Looking down along the grass from the monument
you first come to the statues at Mansudae Hill
and then the unfinished Ryugyong Hotel.

Victorious Fatherland Liberation War Museum
This museum was opened by Kim Jong Un on July 27, just a few days before we visited it. The museum has a large section devoted to weapons and vehicles which were captured from the Americans during the war (along with photos from where they were captured often quite gruesome). The museum also has the USS Pueblo, the only ship of the U.S. Navy currently being held captive. We were allowed to explore the ship and watched a short documentary about its capture. I didn't know anything about it previously and the story they present is quite reasonable and likely true (but with omissions) - basically, a ship entered DPRK territory, after seizing the ship the crew pretended that it was a research vessel however documents found on board made it obvious that it was in fact spying, eventually the crew wrote confessions (on display) and the US government also wrote and signed a confession, apology, and "gives firm assurance that no U.S. ship will intrude again" at which point the crew is released via the Bridge of No Return at the DMZ. The story as told by Wikipedia is quite different however mostly focusing on the fact that the ship may not have entered DPRK territory, the bad treatment of the crew in DPRK and the verbal statements from the U.S. that the document they were signing was not true.
Many service people visited at the time we did.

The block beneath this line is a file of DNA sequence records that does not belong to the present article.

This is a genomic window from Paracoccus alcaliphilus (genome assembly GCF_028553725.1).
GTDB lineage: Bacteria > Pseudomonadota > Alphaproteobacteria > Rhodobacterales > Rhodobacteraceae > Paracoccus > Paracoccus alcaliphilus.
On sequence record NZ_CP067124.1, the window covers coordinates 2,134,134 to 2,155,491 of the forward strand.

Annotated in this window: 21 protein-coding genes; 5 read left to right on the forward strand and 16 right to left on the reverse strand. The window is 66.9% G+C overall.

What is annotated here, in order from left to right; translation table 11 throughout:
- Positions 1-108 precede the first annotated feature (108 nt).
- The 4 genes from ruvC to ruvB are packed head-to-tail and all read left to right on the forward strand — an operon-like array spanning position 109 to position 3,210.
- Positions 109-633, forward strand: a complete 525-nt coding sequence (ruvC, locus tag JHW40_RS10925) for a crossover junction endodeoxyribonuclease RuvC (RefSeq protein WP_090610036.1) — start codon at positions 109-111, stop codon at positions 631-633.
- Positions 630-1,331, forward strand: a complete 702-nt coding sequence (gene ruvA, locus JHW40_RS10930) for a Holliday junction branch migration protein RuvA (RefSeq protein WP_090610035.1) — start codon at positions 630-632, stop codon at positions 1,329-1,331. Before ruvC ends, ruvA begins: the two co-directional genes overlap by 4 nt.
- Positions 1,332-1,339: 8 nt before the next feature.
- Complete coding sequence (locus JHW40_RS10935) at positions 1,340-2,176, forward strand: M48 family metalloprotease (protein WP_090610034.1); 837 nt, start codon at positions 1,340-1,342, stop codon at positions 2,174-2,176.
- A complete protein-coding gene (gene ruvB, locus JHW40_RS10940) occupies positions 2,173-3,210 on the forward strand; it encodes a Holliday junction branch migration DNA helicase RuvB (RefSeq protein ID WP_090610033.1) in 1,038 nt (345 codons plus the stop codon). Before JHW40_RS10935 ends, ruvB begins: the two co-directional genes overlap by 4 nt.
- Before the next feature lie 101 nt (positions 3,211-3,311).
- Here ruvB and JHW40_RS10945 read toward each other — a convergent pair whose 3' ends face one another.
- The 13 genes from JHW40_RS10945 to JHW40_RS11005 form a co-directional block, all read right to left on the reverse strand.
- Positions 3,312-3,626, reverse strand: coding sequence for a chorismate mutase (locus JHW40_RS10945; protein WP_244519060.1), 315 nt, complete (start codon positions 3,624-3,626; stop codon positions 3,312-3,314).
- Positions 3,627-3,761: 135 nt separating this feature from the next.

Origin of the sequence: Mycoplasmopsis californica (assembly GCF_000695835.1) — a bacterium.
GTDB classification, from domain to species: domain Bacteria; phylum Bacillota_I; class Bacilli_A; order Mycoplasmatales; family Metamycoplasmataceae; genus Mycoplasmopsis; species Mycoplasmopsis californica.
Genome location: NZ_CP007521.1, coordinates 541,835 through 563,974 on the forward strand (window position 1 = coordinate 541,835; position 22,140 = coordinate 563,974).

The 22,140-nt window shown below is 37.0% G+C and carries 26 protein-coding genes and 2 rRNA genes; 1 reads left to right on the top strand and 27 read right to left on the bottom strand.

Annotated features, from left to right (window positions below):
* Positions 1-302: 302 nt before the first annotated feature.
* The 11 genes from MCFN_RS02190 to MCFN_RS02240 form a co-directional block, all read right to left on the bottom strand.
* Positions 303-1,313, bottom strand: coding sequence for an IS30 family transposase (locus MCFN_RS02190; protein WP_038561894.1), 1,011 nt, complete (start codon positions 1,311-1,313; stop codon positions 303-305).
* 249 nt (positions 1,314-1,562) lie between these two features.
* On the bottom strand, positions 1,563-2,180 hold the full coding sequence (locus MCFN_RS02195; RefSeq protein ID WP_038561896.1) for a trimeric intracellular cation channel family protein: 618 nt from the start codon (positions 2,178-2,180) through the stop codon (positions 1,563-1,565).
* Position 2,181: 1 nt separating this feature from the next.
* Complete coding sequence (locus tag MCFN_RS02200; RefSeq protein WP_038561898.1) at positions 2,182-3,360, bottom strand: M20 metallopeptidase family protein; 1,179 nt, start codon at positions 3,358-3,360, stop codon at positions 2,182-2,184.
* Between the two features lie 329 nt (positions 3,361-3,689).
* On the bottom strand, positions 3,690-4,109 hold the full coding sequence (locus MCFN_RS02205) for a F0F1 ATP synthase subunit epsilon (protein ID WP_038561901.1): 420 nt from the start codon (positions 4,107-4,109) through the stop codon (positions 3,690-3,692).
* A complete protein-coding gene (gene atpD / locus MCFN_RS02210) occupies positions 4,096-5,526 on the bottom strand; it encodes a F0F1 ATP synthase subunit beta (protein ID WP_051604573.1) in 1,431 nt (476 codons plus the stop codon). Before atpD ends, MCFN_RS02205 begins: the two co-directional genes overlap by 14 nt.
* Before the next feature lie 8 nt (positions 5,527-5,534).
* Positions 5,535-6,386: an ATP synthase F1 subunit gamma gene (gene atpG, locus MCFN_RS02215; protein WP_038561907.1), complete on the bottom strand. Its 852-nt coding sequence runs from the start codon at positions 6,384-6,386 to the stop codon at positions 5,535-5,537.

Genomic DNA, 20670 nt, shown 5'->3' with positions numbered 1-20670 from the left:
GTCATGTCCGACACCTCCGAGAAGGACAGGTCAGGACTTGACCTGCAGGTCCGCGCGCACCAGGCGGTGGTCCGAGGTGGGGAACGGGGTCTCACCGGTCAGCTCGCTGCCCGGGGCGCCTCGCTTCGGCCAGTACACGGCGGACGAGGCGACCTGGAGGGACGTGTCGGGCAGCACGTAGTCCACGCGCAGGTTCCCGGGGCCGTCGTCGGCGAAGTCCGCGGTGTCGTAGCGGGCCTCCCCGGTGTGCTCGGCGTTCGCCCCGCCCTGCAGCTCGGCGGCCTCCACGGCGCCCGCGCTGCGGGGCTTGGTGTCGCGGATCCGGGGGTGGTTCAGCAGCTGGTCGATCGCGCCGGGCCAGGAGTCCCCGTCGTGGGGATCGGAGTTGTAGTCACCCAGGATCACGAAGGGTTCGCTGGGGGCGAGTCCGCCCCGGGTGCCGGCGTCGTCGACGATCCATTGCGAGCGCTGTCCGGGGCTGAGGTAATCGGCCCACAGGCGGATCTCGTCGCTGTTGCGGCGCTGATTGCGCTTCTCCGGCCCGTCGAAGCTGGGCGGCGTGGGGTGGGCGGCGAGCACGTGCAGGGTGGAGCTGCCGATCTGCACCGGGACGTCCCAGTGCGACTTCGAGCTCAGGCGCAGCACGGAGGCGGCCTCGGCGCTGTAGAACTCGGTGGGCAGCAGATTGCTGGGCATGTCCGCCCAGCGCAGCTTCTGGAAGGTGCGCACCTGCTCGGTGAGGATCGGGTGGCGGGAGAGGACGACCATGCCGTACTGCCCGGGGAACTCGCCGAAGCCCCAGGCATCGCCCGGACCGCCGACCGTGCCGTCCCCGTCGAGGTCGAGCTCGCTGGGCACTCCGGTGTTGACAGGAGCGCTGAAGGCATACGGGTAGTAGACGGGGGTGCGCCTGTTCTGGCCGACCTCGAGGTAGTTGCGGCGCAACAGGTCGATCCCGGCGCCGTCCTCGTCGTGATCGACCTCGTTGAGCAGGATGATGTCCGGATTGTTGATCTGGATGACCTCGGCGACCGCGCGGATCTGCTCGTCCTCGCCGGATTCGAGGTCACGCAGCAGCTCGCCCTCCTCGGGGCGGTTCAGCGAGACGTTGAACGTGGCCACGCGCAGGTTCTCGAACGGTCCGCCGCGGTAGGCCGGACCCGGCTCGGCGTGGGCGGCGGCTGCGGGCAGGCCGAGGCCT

And looked around the captured weapons with us.
USS Pueblo
Inside the USS Pueblo

Demilitarized zone (DMZ)
This was quite different to my trip from South Korea (referred to as "south Korea" with a little s in the DPRK) earlier in the year. There was no strict dress code, no strict lines to stand in, and no restrictions on taking photos (except of individuals without their permission), so now I have a photo of the South Korean building, and also the inside of the North Korean building. We did not see any South Korean or US military at all, and were not allowed to enter the joint buildings (apparently tourists from the north have not been allowed to enter them since March). We did however go to the room where the armistice was signed. Here we were shown a faded UN flag that had been left from the signing and told "The flag has faded but the aggression of the Americans has not". Also note that the DPRK flag was not at all faded. There was however very little information given on this tour at all. We did see some signs promoting unification and the armistice room contained a lot of photos and artifacts, including the axe incident, but there was no mention of it from our guides.
The South Korean building in DMZ looking from the north.